Use this devo as you are able, in whole or in part. Don’t feel compelled to read it all. Simply read and meditate upon whatever catches your attention. The goal is enjoying time with God through His Word and in prayer. Questions about the devotional elements?
Call to Prayer
My little children, I am writing these things to you so that you may not sin. But if anyone does sin, we have an advocate with the Father, Jesus Christ the righteous. (1 John 2:1)
Prayer of Confession
Confession is formative. It trains us to recognize the ways our hearts have become de-formed and how Christ is at work bringing redemption in our lives. Pray with this in mind.
Father, we confess that we do not live up to the family name.
We are more ready to resent than to forgive, more ready to manipulate than to serve, more ready to fear than to love, more ready to keep our distance than to welcome, more ready to compete than to help. At the root of this behavior is mistrust and self-love. We do not love one another as we should, because we do not believe that you love us as you do.
Forgive us our cold unbelief.Show us what it cost you to give up your Son that we might become your sons and daughters. We ask this in the name of Jesus, our only righteousness. Amen.
Take a moment to confess your sins, knowing that he hears you.
This reading plan will help you to develop the habit of being in God’s Word each morning and evening. Come to this time with expectation. Expect God to reveal himself to you. Expect that he delights in you being there, even when you’ve wandered away. Growing a spiritual habit is a slow, patient process. So be kind to yourself as you grow!
Readings are hyperlinked. Simply hover over the passage or click Morning/Evening Reading (email version).
Praying the Psalms: Read slowly. Take note of words and phrases. Bring them before the Lord in prayer and personalize the passage as you pray.
NT Context: The apostle John explains how our understanding (or lack thereof) of God’s love affects the way that we view ourselves and others. God’s love is key in knowing that we have eternal life in Jesus Christ. Meditate on the passage, noting a few words or a phrase that stood out. Take them to God in prayer.
OT Context: Written as a dialogue with God, Habakkuk complains about the moral decay of Israel. It is in this environment that Habakkuk tells us that “the righteous shall live by faith,” which becomes a major theme of the apostle Paul’s writings in the New Testament. Reflect on the passage. Who was the original audience, and what was their situation? How is that relevant to you today?
“Psalms Mix” Readings
This section of the Devo focuses on the passage(s) from Sunday’s sermon. Use it to reflect upon the ways Christ has been working in your life this week. Makes a great midday reflection, or group discussion guide.
Whereas David had learned the practice of finding rest in God alone, his enemies only find pleasure in scheming up ways to take him down. He’s like a wall that has become structurally unsound. On his own he’s falling to pieces. On his own he has no hope of staying upright. But, as we’ve already seen, he’s confident that God is for him as his refuge and rescue. So, he won’t be shaken, at least not overly much, because his God cannot be shaken.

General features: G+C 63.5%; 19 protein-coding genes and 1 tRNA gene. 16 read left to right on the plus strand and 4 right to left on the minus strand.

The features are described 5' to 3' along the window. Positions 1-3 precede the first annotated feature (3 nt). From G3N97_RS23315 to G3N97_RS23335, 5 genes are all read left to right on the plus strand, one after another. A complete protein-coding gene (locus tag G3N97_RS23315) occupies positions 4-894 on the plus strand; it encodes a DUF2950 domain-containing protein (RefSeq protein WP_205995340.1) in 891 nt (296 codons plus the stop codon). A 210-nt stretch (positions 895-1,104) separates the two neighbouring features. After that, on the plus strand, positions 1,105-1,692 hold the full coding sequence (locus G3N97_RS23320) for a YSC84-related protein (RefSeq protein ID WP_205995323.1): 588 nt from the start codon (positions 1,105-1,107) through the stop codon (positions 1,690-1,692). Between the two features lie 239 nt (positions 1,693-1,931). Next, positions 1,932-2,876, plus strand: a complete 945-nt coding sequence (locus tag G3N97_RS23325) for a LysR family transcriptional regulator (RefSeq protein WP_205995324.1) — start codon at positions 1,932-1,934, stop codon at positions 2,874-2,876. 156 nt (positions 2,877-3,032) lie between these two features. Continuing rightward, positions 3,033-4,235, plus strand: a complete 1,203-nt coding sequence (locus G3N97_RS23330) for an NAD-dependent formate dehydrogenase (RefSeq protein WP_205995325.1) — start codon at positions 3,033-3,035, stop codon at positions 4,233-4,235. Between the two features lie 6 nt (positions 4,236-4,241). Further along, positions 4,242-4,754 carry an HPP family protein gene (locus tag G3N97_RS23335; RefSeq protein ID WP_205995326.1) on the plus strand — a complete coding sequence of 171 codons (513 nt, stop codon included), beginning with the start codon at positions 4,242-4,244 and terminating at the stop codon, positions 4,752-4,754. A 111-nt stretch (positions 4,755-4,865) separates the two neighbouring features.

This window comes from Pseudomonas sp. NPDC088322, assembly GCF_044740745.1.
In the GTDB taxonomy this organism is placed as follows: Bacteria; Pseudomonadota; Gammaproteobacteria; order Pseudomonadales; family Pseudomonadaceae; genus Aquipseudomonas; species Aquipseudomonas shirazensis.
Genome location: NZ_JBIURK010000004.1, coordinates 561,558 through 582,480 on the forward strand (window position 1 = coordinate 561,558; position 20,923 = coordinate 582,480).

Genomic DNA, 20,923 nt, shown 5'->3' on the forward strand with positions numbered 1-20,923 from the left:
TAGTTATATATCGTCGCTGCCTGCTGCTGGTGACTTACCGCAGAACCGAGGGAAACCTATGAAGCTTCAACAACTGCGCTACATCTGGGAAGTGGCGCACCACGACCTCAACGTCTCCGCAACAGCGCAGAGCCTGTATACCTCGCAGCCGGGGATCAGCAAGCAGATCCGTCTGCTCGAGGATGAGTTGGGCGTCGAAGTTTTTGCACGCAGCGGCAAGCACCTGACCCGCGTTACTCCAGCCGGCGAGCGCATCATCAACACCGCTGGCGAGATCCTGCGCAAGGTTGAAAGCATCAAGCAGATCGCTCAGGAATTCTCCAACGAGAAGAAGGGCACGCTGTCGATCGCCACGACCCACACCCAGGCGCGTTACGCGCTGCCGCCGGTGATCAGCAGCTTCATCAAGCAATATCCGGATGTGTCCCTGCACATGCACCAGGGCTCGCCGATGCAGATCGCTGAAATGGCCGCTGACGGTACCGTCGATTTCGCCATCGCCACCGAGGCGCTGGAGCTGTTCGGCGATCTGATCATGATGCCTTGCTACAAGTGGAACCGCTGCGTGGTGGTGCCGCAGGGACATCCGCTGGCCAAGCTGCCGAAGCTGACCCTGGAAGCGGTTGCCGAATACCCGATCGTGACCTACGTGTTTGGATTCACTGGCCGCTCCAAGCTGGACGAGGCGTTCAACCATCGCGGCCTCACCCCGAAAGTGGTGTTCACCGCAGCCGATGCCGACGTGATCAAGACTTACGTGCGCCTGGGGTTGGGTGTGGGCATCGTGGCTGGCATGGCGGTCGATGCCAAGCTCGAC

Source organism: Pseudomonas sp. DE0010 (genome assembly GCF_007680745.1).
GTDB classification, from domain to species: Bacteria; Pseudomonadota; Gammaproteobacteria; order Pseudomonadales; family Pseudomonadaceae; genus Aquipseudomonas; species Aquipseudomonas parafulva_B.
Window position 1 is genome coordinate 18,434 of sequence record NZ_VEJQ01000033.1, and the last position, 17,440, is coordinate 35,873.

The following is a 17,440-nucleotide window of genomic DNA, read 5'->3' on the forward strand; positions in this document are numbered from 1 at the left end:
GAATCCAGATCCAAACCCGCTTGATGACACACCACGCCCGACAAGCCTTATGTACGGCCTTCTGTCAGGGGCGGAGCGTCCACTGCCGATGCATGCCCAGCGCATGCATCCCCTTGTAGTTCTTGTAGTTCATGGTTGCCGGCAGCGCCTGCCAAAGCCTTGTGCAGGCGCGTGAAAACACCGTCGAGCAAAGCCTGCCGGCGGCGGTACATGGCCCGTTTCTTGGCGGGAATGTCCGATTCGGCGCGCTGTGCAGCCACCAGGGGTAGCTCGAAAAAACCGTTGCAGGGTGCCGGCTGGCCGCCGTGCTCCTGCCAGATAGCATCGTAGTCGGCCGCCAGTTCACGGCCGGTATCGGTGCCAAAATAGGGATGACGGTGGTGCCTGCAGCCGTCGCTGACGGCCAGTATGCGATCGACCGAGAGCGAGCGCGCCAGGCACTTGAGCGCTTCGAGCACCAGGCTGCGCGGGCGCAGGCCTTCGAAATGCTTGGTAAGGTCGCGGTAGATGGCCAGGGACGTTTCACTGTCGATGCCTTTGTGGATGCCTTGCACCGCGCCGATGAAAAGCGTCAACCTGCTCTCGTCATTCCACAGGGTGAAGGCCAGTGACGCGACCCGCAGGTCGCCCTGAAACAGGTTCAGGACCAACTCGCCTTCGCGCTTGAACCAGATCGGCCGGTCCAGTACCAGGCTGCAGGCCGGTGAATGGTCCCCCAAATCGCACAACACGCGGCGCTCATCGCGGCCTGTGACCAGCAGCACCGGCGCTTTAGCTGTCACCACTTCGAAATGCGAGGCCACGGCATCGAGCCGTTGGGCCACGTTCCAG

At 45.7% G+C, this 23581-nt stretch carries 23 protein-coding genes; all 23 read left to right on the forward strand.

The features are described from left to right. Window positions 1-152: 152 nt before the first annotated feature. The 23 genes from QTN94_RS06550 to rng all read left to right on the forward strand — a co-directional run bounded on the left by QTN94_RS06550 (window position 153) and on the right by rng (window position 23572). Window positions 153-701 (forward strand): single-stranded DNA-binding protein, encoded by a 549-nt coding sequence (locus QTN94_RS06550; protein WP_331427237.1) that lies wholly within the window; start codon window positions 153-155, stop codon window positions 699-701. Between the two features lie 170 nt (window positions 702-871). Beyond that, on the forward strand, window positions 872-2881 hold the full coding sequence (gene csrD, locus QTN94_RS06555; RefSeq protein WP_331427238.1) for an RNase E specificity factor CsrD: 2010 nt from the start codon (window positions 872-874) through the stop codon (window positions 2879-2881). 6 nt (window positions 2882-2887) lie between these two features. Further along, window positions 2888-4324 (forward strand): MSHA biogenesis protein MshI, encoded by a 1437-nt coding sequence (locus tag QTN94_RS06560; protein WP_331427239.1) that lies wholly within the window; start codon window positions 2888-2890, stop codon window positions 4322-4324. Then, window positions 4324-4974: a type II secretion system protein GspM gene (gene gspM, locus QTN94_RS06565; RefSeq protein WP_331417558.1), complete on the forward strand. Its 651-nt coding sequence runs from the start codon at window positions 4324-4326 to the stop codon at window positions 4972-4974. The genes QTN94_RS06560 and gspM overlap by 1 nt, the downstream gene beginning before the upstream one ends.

Something we might miss, though, is that David’s opposition is not some random group of baddies from a rival nation. They are his subjects. People who owe David their allegiance as their king, but all they can think of is trying to “thrust him down from his high position.” The psalm calls them liars. They are duplicitous hypocrites who, as Tremper Longman puts it, “traffic in deception.”
I want to suggest one more thing that they are: They are us. You and me.
Every single one of us has found ourselves in their position. We’ve lied, delighted in seeing someone fall, or been polite to someone’s face, but cursed them in our hearts. The Apostle Paul reflects on this reality in Romans 3:10-12 as he quotes Psalms 14 and 53: “None is righteous, no, not one; no one understands; no one seeks for God. All have turned aside; together they have become worthless; no one does good, not even one.”
This is the dual truth that our hearts hold. It’s the truth that the psalms won’t let us forget: we’re David and we’re his rebellious subjects. The psalms demand this kind of honesty from us if we want to draw out all their wisdom. Absolute and brutal honesty.
So here’s the honest truth we face in Psalm 62: Our spiritual condition apart from Christ is worse than we think. Sin slithered into our hearts in the Garden and ever since every human heart has rebelled against and sought to usurp God’s place as the true King of Creation. Our sin is more treacherous, more destructive, and more offensive to God than we ever dared imagine.
But cheer up! The story isn’t over. We can be brutally honest about our sin, because Christ is no half-hearted Savior. He is the rock, he’s the refuge, and he’s the salvation of rebellious, double-minded people like you and me. And he can transform the hardest of hearts, even among his people, into a heart like David’s that finds its rest in God alone.
Questions to Ponder:
Think through the last 24 hours. In what ways has your heart been like David’s opponents? Deceptive and rebellious? Take some time to confess those things to God. Then move forward in the freedom, forgiveness, and new identity that God has given to you in Christ.
Evening Prayer of Examen
Where did you move with or feel close to Jesus today?
Where did you resist or feel far from Jesus today?
Where is Jesus leading you tomorrow? Ask for joy as you follow him.
Beloved, we are God’s children now, and what we will be has not yet appeared; but we know that when he appears we shall be like him, because we shall see him as he is. And everyone who thus hopes in him purifies himself as he is pure. (1 John 3:2-3)